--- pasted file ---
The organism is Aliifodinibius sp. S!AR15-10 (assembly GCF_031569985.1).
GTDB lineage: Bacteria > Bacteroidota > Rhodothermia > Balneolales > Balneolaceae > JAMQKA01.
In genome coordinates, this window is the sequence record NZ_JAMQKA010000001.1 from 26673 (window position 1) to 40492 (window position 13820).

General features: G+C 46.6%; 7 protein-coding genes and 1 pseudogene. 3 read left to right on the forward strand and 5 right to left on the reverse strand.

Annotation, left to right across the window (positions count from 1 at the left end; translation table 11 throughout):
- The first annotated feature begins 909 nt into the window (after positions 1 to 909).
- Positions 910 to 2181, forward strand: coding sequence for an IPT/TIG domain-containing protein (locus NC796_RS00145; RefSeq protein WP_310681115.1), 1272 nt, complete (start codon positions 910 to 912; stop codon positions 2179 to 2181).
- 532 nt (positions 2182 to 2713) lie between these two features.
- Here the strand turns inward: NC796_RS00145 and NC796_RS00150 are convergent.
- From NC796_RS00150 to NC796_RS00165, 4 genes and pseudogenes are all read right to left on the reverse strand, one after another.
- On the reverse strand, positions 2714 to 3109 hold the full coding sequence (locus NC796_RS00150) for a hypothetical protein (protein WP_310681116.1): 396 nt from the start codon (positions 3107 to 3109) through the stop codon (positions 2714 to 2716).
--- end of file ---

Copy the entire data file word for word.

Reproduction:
The organism is Aliifodinibius sp. S!AR15-10 (assembly GCF_031569985.1).
GTDB lineage: Bacteria > Bacteroidota > Rhodothermia > Balneolales > Balneolaceae > JAMQKA01.
In genome coordinates, this window is the sequence record NZ_JAMQKA010000001.1 from 26673 (window position 1) to 40492 (window position 13820).

General features: G+C 46.6%; 7 protein-coding genes and 1 pseudogene. 3 read left to right on the forward strand and 5 right to left on the reverse strand.

Annotation, left to right across the window (positions count from 1 at the left end; translation table 11 throughout):
- The first annotated feature begins 909 nt into the window (after positions 1 to 909).
- Positions 910 to 2181, forward strand: coding sequence for an IPT/TIG domain-containing protein (locus NC796_RS00145; RefSeq protein WP_310681115.1), 1272 nt, complete (start codon positions 910 to 912; stop codon positions 2179 to 2181).
- 532 nt (positions 2182 to 2713) lie between these two features.
- Here the strand turns inward: NC796_RS00145 and NC796_RS00150 are convergent.
- From NC796_RS00150 to NC796_RS00165, 4 genes and pseudogenes are all read right to left on the reverse strand, one after another.
- On the reverse strand, positions 2714 to 3109 hold the full coding sequence (locus NC796_RS00150) for a hypothetical protein (protein WP_310681116.1): 396 nt from the start codon (positions 3107 to 3109) through the stop codon (positions 2714 to 2716).